addition, Weird displays the Kelly’s idea (1978) that test design requires

some theory, even if it is indirect exposure to it. Moreover, being able to

define the theoretical construct at the beginning of the test design, we

will be able to use it when dealing with the results of the test. The

author of the paper assumes that appropriately constructed at the

beginning, the test will not provoke any difficulties in its administration

and scoring later.

Another type of validity is content validity. Weir (ibid.) implies the

idea that content validity and construct one are closely bound and

sometimes even overlap with each other. Speaking about content validity, we

should emphasise that it is inevitable element of a good test. What is

meant is that usually duration of the classes or test time is rather

limited, and if we teach a rather broad topic such as “computers”, we

cannot design a test that would cover all the aspects of the following

topic. Therefore, to check the students’ knowledge we have to choose what

was taught: whether it was a specific vocabulary or various texts connected

with the topic, for it is impossible to test the whole material. The

teacher should not pick up tricky pieces that either were only mentioned

once or were not discussed in the classroom at all, though belonging to the

topic. S/he should not forget that the test is not a punishment or an

opportunity for the teacher to show the students that they are less clever.

Hence, we can state that content validity is closely connected with a

definite item that was taught and is supposed to be tested.

Face validity, according to Weir (ibid.), is not theory or samples

design. It is how the examinees and administration staff see the test:

whether it is construct and content valid or not. This will definitely

include debates and discussions about a test; it will involve the teachers’

cooperation and exchange of their ideas and experience.

Another type of validity to be discussed is wash back validity or

backwash. According to Hughes (1989:1) backwash is the effect of testing on

teaching and learning process. It could be both negative and positive.

Hughes believes that if the test is considered to be a significant element,

then preparation to it will occupy the most of the time and other teaching

and learning activities will be ignored. As the author of the paper is

concerned this is already a habitual situation in the schools of our

country, for our teachers are faced with the centralised exams and

everything they have to do is to prepare their students to them. Thus, the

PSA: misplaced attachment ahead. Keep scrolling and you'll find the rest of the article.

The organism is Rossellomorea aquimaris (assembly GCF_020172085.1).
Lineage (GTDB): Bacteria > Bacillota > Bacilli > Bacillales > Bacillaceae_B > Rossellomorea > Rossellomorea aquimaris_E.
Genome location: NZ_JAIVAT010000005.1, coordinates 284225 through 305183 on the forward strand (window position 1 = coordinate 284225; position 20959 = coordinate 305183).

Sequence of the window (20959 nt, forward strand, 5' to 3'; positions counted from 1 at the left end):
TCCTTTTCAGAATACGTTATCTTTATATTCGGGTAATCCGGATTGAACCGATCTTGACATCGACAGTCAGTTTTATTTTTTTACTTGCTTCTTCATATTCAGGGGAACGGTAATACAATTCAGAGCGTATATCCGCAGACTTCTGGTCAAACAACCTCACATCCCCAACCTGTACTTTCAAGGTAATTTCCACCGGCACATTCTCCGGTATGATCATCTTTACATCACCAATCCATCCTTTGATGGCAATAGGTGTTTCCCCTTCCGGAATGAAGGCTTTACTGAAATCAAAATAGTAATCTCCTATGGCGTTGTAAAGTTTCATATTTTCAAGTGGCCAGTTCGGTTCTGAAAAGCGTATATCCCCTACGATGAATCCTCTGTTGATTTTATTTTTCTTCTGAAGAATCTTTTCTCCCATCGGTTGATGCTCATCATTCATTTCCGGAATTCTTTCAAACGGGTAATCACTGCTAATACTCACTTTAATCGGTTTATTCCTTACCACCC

teacher starts concentrating purely on the material that could be

encountered in the exam papers alluding to the examples taken from the past

exams. Therefore, numerous interesting activities are left behind; the

teachers are concerned just with the result and forget about different

techniques that could be introduced and later used by their students to

make the process of dealing with the exam tasks easier, such as guessing

form the context, applying schemata, etc.

The problem arises here when the objectives of the course done during the

study year differ from the objectives of the test. As a result we will have

a negative backwash, e.g. the students were taught to write a review of a

film, but during the test they are asked to write a letter of complaint.

However, unfortunately, the teacher has not planned and taught that.

Often a negative backwash may be caused by inappropriate test design.

Hughes further in his book speaks about multiple-choice activities that are

designed to check writing skills of the students. The author of the paper

is very confused by that, for it is unimaginable how writing an essay could

be tested with the help of multiple choices. Testing essay the teacher

first of all is interested in the students’ ability to apply their ideas in

writing, how it has been done, what language has been used, whether the

ideas are supported and discussed, etc. At this point multiple-choice

technique is highly inappropriate.

Notwithstanding, according to Hughes apart form negative side of the

backwash there is the positive backwash as well. It could be the creation

of an entirely new course designed especially for the students to make them

pass their final exams. The test given in a form of final exams imposes the

teacher to re-organise the course, choose appropriate books and activities

to achieve the set goal: pass the exam. Further, he emphasises the

importance of partnership between teaching and testing. Teaching should

meet the needs of testing. It could be understand in the following way that

teaching should correspond the demands of the test. However, it is a rather

complicated work, for according to the knowledge of the author of the paper

the teachers in our schools are not supplied with specially designed

materials that could assist them in their preparation the students to the

exams. The teachers are just given vague instructions and are free to act

on their own.

The last type that could be discussed is criterion-related validity. Weir

(1990:22.) assumes that it is connected with test scores link between two

different performances of the same test: either older established test or

future criterion performance. The author of the paper considers that this

type of validity is closely connected with criterion and evaluation the

teacher uses to assess the test. It could mean that the teacher has to work

out definite evaluation system and, moreover, should explain what she finds

important and worth evaluating and why. Usually the teachers design their

own system; often these are points that the students can obtain fulfilling

a certain task. Later the points are gathered and counted for the mark to